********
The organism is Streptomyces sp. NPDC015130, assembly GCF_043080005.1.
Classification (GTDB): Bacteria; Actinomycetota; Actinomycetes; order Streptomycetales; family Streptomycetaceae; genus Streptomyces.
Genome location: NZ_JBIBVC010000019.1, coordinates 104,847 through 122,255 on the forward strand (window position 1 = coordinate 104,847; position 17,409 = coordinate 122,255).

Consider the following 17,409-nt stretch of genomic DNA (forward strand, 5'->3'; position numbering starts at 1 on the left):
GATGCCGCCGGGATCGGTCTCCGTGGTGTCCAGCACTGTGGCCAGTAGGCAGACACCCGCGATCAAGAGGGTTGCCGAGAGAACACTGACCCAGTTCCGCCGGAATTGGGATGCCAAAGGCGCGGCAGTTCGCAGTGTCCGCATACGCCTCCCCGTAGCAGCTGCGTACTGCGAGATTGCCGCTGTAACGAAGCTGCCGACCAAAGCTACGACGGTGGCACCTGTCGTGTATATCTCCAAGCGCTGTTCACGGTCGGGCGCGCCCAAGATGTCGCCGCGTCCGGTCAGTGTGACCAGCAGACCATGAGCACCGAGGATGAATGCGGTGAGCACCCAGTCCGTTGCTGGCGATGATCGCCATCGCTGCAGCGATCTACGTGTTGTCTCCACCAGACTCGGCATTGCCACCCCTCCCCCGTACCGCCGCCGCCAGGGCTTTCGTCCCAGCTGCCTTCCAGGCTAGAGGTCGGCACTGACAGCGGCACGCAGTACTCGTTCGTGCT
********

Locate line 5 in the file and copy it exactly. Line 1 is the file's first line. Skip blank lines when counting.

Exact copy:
GATGCCGCCGGGATCGGTCTCCGTGGTGTCCAGCACTGTGGCCAGTAGGCAGACACCCGCGATCAAGAGGGTTGCCGAGAGAACACTGACCCAGTTCCGCCGGAATTGGGATGCCAAAGGCGCGGCAGTTCGCAGTGTCCGCATACGCCTCCCCGTAGCAGCTGCGTACTGCGAGATTGCCGCTGTAACGAAGCTGCCGACCAAAGCTACGACGGTGGCACCTGTCGTGTATATCTCCAAGCGCTGTTCACGGTCGGGCGCGCCCAAGATGTCGCCGCGTCCGGTCAGTGTGACCAGCAGACCATGAGCACCGAGGATGAATGCGGTGAGCACCCAGTCCGTTGCTGGCGATGATCGCCATCGCTGCAGCGATCTACGTGTTGTCTCCACCAGACTCGGCATTGCCACCCCTCCCCCGTACCGCCGCCGCCAGGGCTTTCGTCCCAGCTGCCTTCCAGGCTAGAGGTCGGCACTGACAGCGGCACGCAGTACTCGTTCGTGCT